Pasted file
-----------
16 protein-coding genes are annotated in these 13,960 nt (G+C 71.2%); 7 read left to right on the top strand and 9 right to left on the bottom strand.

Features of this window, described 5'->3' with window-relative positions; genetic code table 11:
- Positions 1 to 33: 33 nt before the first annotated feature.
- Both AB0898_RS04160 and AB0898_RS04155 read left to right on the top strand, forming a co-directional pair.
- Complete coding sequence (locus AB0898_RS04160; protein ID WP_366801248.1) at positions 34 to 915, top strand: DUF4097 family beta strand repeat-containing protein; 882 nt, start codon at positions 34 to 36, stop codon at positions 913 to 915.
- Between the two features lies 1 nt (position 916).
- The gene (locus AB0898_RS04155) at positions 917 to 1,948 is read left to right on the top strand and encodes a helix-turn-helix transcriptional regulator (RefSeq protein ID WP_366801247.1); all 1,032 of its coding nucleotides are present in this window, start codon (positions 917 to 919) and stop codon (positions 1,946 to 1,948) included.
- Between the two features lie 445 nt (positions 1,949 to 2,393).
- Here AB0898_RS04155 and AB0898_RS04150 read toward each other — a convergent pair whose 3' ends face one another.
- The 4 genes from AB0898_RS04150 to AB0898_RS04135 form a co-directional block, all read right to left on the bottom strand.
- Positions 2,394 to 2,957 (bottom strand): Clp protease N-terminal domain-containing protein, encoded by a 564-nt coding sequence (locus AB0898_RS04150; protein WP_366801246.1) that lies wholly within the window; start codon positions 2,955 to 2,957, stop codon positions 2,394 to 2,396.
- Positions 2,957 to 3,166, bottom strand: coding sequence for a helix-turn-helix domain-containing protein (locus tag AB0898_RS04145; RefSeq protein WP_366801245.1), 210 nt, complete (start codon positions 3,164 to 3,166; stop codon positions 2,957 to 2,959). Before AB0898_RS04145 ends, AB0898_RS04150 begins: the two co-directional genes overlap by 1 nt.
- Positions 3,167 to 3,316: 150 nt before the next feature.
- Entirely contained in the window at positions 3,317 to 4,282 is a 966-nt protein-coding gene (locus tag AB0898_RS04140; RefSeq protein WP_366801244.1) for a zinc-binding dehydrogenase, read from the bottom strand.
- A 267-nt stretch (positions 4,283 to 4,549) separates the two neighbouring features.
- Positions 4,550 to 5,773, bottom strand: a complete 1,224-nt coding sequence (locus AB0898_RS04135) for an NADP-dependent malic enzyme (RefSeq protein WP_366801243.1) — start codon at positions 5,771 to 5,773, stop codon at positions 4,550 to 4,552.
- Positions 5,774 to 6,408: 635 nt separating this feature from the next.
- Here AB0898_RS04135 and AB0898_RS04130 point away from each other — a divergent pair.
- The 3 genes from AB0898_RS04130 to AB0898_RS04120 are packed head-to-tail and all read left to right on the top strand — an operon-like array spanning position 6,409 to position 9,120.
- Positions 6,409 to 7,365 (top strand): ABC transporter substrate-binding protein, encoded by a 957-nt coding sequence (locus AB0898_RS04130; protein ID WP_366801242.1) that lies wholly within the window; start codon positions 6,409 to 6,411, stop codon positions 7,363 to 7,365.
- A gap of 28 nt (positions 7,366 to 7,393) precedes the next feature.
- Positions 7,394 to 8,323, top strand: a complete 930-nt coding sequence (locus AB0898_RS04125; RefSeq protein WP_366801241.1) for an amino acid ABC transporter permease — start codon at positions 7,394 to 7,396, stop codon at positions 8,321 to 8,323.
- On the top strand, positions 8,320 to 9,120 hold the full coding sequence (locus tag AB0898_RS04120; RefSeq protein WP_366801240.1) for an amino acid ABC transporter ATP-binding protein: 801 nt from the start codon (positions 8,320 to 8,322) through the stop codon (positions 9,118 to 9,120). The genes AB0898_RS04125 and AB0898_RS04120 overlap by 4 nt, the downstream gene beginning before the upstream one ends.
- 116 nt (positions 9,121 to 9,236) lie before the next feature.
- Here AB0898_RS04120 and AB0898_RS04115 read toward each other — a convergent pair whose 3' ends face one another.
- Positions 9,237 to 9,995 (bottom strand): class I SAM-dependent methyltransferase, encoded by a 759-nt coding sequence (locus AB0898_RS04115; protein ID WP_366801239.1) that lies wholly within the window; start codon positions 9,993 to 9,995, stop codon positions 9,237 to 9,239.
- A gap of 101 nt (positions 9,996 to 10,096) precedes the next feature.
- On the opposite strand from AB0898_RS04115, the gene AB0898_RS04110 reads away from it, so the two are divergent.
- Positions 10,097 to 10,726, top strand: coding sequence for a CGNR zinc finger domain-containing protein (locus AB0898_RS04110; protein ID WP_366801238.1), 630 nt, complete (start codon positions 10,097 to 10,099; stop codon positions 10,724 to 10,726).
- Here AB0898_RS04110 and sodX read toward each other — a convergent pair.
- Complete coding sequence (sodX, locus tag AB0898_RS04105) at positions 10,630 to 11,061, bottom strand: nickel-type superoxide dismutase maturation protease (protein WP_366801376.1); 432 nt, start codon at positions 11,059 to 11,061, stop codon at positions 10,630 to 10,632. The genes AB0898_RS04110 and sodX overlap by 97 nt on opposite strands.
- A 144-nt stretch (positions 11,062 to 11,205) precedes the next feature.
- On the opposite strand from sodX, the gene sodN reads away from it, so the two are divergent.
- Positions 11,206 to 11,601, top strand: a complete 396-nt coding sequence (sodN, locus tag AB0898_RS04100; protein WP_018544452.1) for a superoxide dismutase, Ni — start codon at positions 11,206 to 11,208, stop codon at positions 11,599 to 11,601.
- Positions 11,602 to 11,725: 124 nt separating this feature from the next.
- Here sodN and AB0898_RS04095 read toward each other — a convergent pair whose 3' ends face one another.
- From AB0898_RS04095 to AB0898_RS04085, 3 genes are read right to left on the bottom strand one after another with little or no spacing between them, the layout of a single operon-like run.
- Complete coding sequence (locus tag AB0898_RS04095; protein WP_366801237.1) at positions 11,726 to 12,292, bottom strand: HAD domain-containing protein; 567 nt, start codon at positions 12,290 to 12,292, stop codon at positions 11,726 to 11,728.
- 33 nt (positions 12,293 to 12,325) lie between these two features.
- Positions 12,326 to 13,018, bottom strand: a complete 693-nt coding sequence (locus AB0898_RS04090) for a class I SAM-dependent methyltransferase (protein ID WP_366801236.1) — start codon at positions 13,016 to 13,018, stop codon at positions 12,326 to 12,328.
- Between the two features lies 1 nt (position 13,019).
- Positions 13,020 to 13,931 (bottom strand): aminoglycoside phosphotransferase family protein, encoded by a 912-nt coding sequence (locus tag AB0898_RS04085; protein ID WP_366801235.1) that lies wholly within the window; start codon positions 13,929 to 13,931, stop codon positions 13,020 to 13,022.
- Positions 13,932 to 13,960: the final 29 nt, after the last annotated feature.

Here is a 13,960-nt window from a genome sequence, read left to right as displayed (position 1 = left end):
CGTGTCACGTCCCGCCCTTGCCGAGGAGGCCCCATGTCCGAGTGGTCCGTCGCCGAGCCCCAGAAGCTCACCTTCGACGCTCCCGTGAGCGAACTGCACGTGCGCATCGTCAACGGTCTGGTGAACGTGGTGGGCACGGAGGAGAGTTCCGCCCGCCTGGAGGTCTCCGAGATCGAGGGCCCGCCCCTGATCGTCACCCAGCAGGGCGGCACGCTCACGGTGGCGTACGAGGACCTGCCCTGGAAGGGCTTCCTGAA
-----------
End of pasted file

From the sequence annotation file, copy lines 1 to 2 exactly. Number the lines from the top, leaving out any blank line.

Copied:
16 protein-coding genes are annotated in these 13,960 nt (G+C 71.2%); 7 read left to right on the top strand and 9 right to left on the bottom strand.

Features of this window, described 5'->3' with window-relative positions; genetic code table 11: